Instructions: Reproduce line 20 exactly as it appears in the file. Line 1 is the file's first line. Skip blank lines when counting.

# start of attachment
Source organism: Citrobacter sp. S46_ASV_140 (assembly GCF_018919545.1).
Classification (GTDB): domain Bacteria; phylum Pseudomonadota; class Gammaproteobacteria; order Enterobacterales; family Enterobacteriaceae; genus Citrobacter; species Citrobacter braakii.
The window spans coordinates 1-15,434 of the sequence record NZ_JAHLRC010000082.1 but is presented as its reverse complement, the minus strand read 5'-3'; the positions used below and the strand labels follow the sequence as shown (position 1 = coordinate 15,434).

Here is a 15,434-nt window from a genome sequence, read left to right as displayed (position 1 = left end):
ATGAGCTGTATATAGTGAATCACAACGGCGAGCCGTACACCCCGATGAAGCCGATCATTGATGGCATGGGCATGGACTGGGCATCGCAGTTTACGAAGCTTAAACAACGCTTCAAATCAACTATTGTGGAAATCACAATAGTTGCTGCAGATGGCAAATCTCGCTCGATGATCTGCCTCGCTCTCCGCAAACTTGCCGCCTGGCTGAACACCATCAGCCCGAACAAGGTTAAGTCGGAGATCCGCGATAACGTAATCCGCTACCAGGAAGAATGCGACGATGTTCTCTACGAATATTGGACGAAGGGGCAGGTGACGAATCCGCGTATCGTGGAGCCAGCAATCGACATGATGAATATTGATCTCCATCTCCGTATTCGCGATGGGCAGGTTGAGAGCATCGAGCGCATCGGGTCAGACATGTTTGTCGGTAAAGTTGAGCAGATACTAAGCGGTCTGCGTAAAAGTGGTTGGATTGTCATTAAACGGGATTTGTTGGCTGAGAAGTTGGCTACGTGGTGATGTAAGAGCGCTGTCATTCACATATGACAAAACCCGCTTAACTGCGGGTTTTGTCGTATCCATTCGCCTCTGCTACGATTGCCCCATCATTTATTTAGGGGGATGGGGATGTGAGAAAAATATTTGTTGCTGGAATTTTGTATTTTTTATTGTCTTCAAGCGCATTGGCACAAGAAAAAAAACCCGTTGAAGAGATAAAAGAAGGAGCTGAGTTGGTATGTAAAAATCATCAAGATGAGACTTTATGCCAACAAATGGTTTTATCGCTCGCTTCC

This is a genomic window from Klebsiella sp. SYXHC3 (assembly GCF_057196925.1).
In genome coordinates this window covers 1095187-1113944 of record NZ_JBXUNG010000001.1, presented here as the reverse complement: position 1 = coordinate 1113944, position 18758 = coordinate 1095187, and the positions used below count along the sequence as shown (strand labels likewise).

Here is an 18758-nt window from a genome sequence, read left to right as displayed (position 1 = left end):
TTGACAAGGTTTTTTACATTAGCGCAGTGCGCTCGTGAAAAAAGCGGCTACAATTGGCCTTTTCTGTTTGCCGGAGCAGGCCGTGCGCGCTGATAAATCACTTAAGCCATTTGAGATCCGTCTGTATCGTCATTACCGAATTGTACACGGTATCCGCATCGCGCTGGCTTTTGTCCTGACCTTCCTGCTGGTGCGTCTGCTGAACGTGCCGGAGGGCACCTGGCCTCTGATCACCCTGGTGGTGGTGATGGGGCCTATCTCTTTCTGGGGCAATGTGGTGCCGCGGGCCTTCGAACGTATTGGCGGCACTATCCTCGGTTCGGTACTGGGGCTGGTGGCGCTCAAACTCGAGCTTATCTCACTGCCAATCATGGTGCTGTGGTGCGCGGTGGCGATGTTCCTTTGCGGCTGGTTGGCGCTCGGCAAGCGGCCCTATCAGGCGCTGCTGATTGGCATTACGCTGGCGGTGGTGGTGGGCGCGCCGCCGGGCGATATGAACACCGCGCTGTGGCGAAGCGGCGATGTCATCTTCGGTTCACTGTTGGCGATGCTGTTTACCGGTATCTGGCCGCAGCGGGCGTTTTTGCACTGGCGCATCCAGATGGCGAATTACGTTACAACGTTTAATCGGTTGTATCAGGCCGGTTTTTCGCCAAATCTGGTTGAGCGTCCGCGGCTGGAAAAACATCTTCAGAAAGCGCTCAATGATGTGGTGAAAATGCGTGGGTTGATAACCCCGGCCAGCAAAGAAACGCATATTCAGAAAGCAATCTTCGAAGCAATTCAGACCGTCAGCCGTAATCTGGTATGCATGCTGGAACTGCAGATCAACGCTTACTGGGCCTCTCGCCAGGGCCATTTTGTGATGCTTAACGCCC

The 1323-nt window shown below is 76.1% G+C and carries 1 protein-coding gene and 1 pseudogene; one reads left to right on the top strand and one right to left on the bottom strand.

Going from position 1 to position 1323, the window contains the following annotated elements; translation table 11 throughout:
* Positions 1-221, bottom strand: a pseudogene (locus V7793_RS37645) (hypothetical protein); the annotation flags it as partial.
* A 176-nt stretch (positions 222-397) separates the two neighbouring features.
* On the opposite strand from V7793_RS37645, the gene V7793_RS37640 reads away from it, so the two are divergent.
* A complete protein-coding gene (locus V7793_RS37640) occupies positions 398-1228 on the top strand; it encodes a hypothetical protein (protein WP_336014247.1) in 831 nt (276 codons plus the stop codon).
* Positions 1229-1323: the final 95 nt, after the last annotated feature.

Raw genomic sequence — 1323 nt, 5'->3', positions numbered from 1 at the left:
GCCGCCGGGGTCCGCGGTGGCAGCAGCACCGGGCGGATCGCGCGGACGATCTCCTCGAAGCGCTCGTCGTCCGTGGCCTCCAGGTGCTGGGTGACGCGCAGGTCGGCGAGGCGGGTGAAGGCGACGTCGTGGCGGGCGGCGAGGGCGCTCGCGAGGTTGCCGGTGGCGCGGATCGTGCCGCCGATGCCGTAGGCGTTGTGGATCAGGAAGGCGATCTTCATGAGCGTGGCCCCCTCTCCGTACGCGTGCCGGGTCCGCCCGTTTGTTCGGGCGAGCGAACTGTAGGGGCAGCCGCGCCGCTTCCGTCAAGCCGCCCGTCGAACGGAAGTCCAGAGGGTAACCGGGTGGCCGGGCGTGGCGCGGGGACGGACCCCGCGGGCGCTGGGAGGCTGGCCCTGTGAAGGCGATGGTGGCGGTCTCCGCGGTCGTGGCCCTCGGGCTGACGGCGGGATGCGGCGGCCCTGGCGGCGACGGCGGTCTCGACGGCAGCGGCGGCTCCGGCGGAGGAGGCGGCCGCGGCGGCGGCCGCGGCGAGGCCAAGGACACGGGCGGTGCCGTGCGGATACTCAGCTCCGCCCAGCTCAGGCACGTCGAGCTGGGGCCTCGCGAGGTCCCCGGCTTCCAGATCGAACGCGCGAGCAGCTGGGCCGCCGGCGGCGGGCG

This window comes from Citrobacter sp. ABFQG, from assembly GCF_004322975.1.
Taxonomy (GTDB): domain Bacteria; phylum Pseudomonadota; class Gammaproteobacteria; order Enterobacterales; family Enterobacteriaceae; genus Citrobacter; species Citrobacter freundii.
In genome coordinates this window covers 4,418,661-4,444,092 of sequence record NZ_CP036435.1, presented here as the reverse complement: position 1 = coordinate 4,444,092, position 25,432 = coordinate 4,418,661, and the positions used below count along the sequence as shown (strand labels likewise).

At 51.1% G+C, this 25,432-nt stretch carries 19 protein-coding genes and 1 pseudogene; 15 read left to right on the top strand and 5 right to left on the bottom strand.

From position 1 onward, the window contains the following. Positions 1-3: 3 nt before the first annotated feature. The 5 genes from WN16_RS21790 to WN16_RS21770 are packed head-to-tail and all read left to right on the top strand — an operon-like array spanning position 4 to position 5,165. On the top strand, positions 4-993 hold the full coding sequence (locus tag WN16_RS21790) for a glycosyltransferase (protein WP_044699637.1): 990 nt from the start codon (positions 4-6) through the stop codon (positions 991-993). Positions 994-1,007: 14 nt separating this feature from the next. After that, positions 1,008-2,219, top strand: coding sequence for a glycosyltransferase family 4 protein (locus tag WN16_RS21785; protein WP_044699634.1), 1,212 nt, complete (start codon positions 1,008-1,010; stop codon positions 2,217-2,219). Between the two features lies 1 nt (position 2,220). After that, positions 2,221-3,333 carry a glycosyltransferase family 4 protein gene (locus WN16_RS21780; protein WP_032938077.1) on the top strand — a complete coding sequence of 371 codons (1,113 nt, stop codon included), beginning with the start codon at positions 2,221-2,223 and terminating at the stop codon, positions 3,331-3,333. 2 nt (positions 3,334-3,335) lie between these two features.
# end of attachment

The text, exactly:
Taxonomy (GTDB): domain Bacteria; phylum Pseudomonadota; class Gammaproteobacteria; order Enterobacterales; family Enterobacteriaceae; genus Citrobacter; species Citrobacter freundii.